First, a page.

Book Six

Chapter 1: The Tower of Cirith Ungol

Sam is firmly decided to rescue Frodo, and therefore he must find a way to get into the watch-tower on the pass, where Frodo has been taken. He hears sounds of fighting from the tower, two orcs are shot with arrows in an attempt to run away; apparently the two orc-companies are fighting over Frodo's belongings. The main entrance to the Tower is guarded by the Two Watchers, horrible creatures like statues filled with great malice, that do not move yet seem to be aware of things around them. Sam holds up the Phial of Galadriel, and succeeds to run through the gate. Almost all the orcs were killed in the fighting; a small orc meets Sam on a stairway, but runs away in fear. Sam follows him, and listens to a conversation between the orc and Shagrat, who (though wounded) seems to have also survived the fight. The two orcs start to quarrel, and Snaga, the small orc, escapes; Shagrat runs out to get some help. Sam searches for Frodo and starts to sing; he hears a reply to his song, followed by Snaga's voice. Frodo was kept in the topmost chamber, accessible only by a ladder through a trap-door. Sam goes up and attacks Snaga, who falls down the ladder and breaks his neck. Then Sam and Frodo prepare to depart; Sam brings some orc-gear for Frodo (whom the orcs stripped of everything). Using the Phial, they pass the Watchers again, but the creatures utter a horrible cry, replied by a Nazgul from the darkness above.

Chapter 2: The Land of Shadow

Sam and Frodo barely avoid being discovered and travel to the north for a few days. They are troubled by the lack of food and water, and the Ring is becoming an ever greater burden to Frodo. The plain below them is full of Sauron's armies, and Frodo intends attempting to cross it where it is narrower. Hidden behind a bush, they hear a conversation between two orcs and discover that Gollum is still following them; one night Sam sees him nosing about, as well. The plain is still packed with orcs, and the hobbits have no choice but to follow the road along the sheer ridge of the Morgai. There they are caught up by a group of small orcs, being driven by two large ones towards Udun where Sauron's armies are gathering. The slave-drivers believe them to be deserters, and force them to join the company. Luckily, however, when the host nears the narrow entrance to Udun, confusion and quarrelling break out among different orc-companies, and the hobbits succeed to slip away unnoticed.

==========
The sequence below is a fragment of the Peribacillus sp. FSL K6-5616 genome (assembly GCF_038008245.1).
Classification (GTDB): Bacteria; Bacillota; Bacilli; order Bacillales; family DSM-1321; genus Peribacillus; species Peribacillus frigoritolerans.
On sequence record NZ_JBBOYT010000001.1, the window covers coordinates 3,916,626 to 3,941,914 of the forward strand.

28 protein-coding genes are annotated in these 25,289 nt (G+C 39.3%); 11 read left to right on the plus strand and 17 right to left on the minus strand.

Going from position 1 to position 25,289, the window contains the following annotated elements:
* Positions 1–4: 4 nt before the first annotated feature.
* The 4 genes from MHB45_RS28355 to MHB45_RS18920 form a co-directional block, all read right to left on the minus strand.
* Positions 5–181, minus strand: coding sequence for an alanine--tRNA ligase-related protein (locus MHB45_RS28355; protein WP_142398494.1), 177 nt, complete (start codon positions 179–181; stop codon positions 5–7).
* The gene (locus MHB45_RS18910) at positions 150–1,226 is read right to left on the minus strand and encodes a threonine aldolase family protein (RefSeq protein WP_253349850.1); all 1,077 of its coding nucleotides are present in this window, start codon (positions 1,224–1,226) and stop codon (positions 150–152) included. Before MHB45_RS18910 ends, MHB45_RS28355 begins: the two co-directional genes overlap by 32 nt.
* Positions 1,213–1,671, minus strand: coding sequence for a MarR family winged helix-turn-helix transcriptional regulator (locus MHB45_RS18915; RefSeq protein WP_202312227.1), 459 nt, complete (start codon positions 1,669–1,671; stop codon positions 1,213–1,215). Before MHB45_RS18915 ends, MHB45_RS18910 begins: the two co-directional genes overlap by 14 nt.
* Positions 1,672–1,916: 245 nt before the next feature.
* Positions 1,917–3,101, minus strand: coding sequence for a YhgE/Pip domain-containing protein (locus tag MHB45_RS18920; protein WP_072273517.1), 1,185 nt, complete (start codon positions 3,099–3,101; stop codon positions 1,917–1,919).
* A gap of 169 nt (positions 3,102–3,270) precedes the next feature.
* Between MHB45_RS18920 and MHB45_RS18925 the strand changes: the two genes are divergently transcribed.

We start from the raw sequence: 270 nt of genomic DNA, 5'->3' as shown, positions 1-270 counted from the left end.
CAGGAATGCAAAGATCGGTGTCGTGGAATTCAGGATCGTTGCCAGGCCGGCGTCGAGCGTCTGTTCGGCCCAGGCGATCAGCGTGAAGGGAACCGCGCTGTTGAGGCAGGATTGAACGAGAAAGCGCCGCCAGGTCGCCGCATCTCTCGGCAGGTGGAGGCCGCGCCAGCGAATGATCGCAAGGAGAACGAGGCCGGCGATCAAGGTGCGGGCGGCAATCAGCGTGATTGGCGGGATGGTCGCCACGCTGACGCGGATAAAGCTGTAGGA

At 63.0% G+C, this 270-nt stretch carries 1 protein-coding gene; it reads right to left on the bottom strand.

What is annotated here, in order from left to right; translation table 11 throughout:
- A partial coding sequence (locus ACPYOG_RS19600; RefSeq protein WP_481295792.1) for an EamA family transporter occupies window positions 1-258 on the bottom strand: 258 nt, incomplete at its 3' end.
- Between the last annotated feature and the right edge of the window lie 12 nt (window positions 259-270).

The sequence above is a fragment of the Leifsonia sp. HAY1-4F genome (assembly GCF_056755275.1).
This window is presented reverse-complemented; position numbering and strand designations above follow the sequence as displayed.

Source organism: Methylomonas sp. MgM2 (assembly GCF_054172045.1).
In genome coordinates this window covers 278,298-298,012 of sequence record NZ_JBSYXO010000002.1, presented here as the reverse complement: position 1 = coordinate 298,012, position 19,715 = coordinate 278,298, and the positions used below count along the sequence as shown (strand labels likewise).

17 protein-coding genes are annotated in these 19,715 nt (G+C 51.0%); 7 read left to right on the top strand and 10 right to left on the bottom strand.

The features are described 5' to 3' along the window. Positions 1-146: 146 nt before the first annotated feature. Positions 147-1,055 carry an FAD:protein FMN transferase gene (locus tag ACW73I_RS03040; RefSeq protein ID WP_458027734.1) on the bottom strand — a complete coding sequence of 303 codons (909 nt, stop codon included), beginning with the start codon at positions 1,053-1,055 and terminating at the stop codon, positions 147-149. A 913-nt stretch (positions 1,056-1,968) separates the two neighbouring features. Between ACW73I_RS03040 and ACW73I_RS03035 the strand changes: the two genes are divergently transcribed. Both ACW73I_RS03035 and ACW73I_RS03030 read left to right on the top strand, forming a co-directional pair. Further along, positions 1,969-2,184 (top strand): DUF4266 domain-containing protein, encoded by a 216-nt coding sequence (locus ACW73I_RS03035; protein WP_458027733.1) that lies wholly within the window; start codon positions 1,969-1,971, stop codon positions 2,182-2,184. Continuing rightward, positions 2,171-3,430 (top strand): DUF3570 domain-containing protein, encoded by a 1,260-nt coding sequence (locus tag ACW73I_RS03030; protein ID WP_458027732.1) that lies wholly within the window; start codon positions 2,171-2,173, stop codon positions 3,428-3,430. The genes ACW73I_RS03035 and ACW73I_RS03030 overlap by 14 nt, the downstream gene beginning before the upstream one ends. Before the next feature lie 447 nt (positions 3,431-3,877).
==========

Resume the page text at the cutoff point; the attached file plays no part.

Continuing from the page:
Chapter 3: Mount Doom

The hobbits follow an orc-road for several days, travelling towards Mount Doom. Thus they can make much faster progress than straight across the barren country, filled with rocks and crevices; and there are a few water-tanks along the road. But at last they have to leave the road and turn directly towards the Mountain. To ease the journey, they leave behind all gear that they are not likely to need any more. They reach Orodruin in two more days, and they almost run out of food and water. The next day they should ascend the Mountain, but Sam has to carry Frodo, who (tormented by the growing burden of the Ring) is completely exhausted. Near the summit they are attacked by Gollum, yet he is also weakened by hunger and Frodo escapes towards the Sammath Naur, the Chambers of Fire. Gollum begs Sam (who is still armed with Sting) for mercy, and Sam bids him be off. In the Chambers, however, Frodo is finally overcome by the power of the Ring and claims it for his own. Gollum creeps in and attacks him again, and bites off his ring-finger; then, in joy over regaining his Precious, he falls into the pit. Frodo, now delivered of his pain, and Sam come out and see that realm of Sauron is collapsing.

Chapter 4: The Field of Cormallen

The battle of the Captains of the West and the hosts of Mordor is joined by the Eagles, led by Gwaihir their lord. In that very moment the Ring falls into the fire of Orodruin: the Black Gate collapses, the spirit of Sauron is destroyed, and the forces of Mordor, bereft of the Power that controlled them, dismay and many run away or beg for mercy. Gwaihir, accompanied by two other eagles, bears Gandalf towards Mount Doom, where they rescue Frodo and Sam. The two hobbits awake several days later and are greatly honoured by the host of the West on the field of Cormallen in Ithilien. They stay in Ithilien for many happy days, exchanging tales of their adventures with their friends, until at last the entire host boards ships and sails to Gondor.

Chapter 5: The Steward and the King

Meanwhile Éowyn and Faramir are still in the Houses of Healing, recovering from their hurts. Éowyn is unhappy because she must spend her time in idleness, and desires a glorious death in battle (she also desired the love of Aragorn, but received from him nothing but pity and understanding). She meets Faramir (who, despite also being strong and valorous, is patiently waiting to be healed). The Eagles bring news of victory. Faramir and Éowyn spend a lot of time together, and eventually fall in love, and thus Éowyn is healed. The host of the West returns to the City and Aragorn is crowned as the King Elessar. He declares that Faramir will be given Ithilien as a princedom, and he and his heir will remain Stewards. The companions spend many days in Minas Tirith, and it seems that Aragorn is still waiting for some kind of signal. One day he and Gandalf ascend a mountain-path and there, in an old hallow of the kings, find a sapling of the White Tree, which is planted in the court of the king. A few days later, a great company of Elves arrives from the North, including Galadriel, Elrond, and Arwen. Elrond gives to Aragorn the Sceptre of Annúminas, and Aragorn weds Arwen on the day of Midsummer.